The Wayne, Penn.-based business incubator, which directly controls 50 infrastructure companies and has holdings in about 300 others, reported a net loss of $25.2 million, or 22 cents per diluted share.
For the nine months ended Sept. 30, Safeguard reported net income of $6.6 million, or 6 cents per diluted share. Safeguard also reported aggregate pro forma unaudited revenue for 350 partner companies in the third quarter of $1.34 billion, up from $1.24 billion in the same period a year ago.
Although analysts did not provide a consensus number as a benchmark for financial performance, Safeguard CEO Warren V. "Pete" Musser acknowledged the third quarter was "turbulent."
"We at Safeguard have, of course, seen other challenging times during our 40-year history, and have had success in operating in both strong and challenging market conditions," Musser said in a statement. "We have never departed from our core strategy of identifying and acquiring leading technology companies and managing and accelerating their growth by leveraging our vast network."
The stock dropped 8.3 percent in midday trading on Friday, hovering at $14.50. The stock has fallen 24.18 percent since the beginning of the week, and it's 85.35 percent lower than its 52-week high of $99.
Safeguard also announced Thursday the purchase of Palarco, an e-business services company specializing in information technology consulting and applications development.
One Safeguard holding, Nextron Communications, has already filed an initial registration statement with the Securities and Exchange Commission for an initial public offering of its common stock. Safeguard owns 54 percent of Nextron, which provides software applications for Web content management. The number of shares to be sold in the offering and the number of shares to be offered to Safeguard shareholders has not yet been determined.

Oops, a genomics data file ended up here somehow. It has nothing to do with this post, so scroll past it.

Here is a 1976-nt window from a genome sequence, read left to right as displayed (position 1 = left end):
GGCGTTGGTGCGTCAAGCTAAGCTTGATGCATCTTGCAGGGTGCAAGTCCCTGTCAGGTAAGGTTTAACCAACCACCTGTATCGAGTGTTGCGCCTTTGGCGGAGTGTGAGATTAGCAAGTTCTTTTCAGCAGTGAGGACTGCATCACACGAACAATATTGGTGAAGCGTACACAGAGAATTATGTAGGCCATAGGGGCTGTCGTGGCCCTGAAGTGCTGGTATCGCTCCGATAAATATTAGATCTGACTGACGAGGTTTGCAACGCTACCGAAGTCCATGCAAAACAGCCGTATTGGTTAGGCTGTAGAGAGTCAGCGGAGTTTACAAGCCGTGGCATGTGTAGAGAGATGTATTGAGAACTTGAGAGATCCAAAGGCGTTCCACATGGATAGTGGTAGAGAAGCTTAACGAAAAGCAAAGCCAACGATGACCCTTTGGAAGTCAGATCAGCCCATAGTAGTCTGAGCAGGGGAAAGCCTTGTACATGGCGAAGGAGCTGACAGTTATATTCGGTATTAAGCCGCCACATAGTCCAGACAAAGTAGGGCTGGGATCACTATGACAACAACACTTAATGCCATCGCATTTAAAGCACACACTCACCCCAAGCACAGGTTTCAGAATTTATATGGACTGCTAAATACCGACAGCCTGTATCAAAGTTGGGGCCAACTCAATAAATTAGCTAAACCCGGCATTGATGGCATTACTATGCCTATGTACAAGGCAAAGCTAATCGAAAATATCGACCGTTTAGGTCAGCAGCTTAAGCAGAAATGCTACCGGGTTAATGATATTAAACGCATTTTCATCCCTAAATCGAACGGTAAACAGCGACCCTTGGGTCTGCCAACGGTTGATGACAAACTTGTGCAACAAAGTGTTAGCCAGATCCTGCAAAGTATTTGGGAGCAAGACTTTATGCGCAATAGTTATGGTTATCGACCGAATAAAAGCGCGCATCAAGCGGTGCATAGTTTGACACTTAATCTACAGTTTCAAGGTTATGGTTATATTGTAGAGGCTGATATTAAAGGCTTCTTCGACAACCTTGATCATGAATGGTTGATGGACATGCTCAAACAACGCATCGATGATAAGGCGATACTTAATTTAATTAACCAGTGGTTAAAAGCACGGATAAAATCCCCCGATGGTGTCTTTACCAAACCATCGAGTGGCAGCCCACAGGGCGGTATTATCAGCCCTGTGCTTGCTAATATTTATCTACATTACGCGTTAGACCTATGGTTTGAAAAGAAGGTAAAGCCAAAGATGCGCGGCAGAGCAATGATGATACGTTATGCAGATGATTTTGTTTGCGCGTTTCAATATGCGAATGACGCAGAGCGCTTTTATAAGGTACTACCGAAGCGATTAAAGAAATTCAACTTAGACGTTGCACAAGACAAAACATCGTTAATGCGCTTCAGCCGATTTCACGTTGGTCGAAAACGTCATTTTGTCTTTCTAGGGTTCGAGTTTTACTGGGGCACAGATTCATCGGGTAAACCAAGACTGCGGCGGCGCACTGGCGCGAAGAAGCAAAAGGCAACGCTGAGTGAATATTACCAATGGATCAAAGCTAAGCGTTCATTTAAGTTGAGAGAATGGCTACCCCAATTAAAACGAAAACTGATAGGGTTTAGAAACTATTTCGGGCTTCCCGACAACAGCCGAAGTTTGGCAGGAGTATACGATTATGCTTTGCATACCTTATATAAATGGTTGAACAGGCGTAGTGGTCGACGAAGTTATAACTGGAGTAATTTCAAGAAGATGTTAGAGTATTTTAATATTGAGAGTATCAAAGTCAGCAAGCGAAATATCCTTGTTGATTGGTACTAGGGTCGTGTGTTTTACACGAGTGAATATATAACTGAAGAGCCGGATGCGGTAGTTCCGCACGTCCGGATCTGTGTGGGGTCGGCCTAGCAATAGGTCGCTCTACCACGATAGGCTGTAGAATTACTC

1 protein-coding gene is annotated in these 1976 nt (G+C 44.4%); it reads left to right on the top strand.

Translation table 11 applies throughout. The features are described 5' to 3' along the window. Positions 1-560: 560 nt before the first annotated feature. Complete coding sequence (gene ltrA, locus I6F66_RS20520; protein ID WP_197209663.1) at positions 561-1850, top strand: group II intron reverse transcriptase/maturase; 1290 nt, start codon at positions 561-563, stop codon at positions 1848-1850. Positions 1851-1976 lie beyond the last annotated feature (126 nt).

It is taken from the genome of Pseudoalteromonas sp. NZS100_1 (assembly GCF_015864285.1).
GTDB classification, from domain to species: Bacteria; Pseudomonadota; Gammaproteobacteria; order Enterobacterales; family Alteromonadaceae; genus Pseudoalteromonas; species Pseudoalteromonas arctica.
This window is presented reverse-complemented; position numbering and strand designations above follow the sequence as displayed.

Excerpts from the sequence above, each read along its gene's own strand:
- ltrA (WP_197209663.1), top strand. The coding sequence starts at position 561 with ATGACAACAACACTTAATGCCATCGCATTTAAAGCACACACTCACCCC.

Other Safeguard holdings that could be ready for an IPO are Atlas Commerce, Mi8, Persona, Redleaf, Vitts, WirelessOnline and ThinAirApps.
Although the IPOs could generate revenue, many analysts worry that flagging enthusiasm for the IPO market and troubles for infrastructure companies will pinch Safeguard and force it to dig into cash reserves. As of Sept. 30, Safeguard had liquidity resources totaling about $540.1 million--including cash reserves of $240.1 million and a $300 million untapped credit line.
On Friday, Merrill Lynch analyst Henry Blodget lowered his long-term rating on Safeguard from "buy" to "accumulate," mainly because of the anemic outlook for IPOs in upcoming months. Although Blodget hedged his bet by saying his pessimism "may prove too Draconian," he still thinks the company will dip into its cash reserves next year.
"Given the current state of the equity markets, next year's venture capital cash distributions may not be as large or dependable as this year's (we've estimated $100 million vs. a $240 million estimate in 2000)," Blodget wrote in a research note issued Thursday afternoon. "How fast the company's cash flow generating businesses will ramp is tough to judge. However, even in a bullish case, we don't believe these cash flows will be enough to offset cash needs."
Robert Baird Securities downgraded Safeguard to "market outperform," while First Union Securities downgraded it from "buy" to "market perform."
But not all analysts were so bearish. First Albany reiterated its "strong buy," while Janney Montgomery and Credit Suisse First Boston reaffirmed "buy" ratings.
Analysts Michael Whitney and Joseph Craigen of Tucker Anthony Capital Markets emphasized their "buy" rating in a research note issued Thursday afternoon. The investment bank managed or co-managed a public offering of securities for one or more Safeguard partner companies in the past three years.
"The financial position of Safeguard looks strong in our opinion," the analysts wrote. "The return on these funds has been solid--the weighted average...nearly twice the industry average."